Taking it to the Streets: Rapid Prototyping and Usability with a Group Interactive

You hear these phrases so often in design and development circles they have become clichés—”get real fast” and “fail early, fail fast, fail often.” As ubiquitous as these sayings have become, there is a reason for this: They’re true.

Here, we’ve found that the sooner we can get our hands on real data and get that data working in a prototype for our clients (and our client’s intended audience), the more quickly we can iterate and improve our final products.

This is definitely ringing true on a project we are working on right now with the Institute for Emerging Issues (IEI), a public policy think tank in North Carolina. We are working with IEI to create a state-of-the-art permanent interactive exhibit on the NC State University campus. The exhibit space, called the IEI Commons, will be full of interactive collaboration, data visualization, and storytelling tools that will help IEI engage students, politicians, business leaders, and citizens on important issues such as the economy, healthcare, and education.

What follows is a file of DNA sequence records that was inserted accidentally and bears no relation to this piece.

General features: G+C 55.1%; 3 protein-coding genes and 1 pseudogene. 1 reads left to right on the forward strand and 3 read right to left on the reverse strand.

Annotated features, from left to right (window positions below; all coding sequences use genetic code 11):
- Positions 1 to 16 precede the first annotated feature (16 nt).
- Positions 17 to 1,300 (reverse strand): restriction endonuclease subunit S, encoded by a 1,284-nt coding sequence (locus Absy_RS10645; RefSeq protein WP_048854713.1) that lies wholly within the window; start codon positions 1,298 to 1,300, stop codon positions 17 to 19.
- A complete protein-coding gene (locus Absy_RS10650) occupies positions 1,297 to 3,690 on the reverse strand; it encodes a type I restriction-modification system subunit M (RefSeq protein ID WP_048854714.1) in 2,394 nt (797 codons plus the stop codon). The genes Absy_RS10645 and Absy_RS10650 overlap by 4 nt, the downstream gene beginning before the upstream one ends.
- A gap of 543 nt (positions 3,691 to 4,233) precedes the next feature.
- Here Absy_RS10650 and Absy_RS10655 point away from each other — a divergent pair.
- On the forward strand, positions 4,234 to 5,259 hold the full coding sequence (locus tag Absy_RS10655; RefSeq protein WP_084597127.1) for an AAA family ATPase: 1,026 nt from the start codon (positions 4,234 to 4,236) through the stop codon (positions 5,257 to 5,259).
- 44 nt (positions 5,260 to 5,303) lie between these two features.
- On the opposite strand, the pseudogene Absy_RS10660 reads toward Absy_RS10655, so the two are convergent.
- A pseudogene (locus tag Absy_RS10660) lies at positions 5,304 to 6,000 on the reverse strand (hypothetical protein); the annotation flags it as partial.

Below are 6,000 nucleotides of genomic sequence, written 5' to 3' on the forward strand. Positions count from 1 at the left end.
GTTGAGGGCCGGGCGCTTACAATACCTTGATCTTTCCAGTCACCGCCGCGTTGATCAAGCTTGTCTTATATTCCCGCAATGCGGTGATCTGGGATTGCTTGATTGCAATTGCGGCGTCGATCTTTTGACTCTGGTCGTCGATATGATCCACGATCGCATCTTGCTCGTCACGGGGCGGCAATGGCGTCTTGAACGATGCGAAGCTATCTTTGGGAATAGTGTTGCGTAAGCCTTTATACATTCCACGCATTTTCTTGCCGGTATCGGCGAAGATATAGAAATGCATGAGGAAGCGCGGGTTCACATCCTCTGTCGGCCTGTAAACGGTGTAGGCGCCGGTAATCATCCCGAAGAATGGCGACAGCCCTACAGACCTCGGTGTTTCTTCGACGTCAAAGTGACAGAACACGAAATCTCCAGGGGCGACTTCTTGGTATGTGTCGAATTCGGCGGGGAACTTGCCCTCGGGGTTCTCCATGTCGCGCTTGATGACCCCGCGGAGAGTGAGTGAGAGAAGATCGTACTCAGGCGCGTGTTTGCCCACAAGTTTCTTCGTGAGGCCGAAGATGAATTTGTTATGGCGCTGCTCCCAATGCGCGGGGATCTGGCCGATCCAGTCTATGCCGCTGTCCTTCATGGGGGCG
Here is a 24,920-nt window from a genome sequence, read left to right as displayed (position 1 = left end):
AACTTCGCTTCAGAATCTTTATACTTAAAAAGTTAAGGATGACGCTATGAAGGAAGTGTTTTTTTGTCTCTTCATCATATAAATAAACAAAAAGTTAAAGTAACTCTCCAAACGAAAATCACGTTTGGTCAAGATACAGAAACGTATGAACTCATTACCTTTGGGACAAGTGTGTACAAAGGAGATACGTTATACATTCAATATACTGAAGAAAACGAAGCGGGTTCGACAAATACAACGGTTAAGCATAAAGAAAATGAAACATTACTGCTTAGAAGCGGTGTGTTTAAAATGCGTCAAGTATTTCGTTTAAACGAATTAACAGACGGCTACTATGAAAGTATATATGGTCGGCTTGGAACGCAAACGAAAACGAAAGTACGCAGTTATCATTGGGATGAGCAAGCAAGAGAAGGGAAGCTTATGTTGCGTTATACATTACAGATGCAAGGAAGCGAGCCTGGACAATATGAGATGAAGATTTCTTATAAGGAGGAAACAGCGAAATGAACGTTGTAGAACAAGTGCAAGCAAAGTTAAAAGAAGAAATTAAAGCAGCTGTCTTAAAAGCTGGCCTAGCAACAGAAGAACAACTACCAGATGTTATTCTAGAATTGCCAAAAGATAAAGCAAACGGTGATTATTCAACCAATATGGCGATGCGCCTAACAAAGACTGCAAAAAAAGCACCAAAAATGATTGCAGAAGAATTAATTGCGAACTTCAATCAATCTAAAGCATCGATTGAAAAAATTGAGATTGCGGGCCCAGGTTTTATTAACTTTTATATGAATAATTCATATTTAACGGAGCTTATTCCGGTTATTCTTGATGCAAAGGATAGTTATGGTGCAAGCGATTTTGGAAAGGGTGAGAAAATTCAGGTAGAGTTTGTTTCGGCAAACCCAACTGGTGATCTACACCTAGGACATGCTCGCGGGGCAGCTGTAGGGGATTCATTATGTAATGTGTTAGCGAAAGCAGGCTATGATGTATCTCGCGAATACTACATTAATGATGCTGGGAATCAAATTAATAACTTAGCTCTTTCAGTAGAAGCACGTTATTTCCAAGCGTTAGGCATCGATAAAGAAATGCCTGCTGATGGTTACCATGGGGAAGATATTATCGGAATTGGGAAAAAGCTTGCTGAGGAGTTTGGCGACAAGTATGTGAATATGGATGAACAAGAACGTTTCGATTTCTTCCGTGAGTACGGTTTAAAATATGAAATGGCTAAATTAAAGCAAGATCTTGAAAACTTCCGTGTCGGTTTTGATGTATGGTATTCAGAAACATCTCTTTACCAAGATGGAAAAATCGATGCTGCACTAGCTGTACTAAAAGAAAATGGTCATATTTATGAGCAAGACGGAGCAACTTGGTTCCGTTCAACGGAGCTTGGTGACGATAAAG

The exhibit doesn’t open until January 2013, but rather than sitting back and assuming that our concepts are going to work wonderfully, we have been hard at work making prototypes and doing user testing to see what can be improved.

In our lab, one of the first things we did was construct a table made of foam core, projecting visuals on the surface to approximate a real interactive group table experience. The prototype helped us refine the size of the table and visual design before investing excess time into programming and hardware.

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This flexible prototype informed a version of the interactive group table that we brought to a conference hosted by the Institute for Emerging Issues in North Carolina. There, we were able to observe attendees using the table first-hand along with a Web app that we also produced for the forum. We wanted to see how the intended audience would use these tools, and what else they would want them to do. The feedback we received from seeing people use the interactives was invaluable and will inform our decisions on the final experience.

Here’s an iPhone video glimpse of the scene at the forum.

—Michael Pittman, Producer

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Second Story creates enchanting, informative, and entertaining media experiences with innovative technologies that empower connections to ideas.

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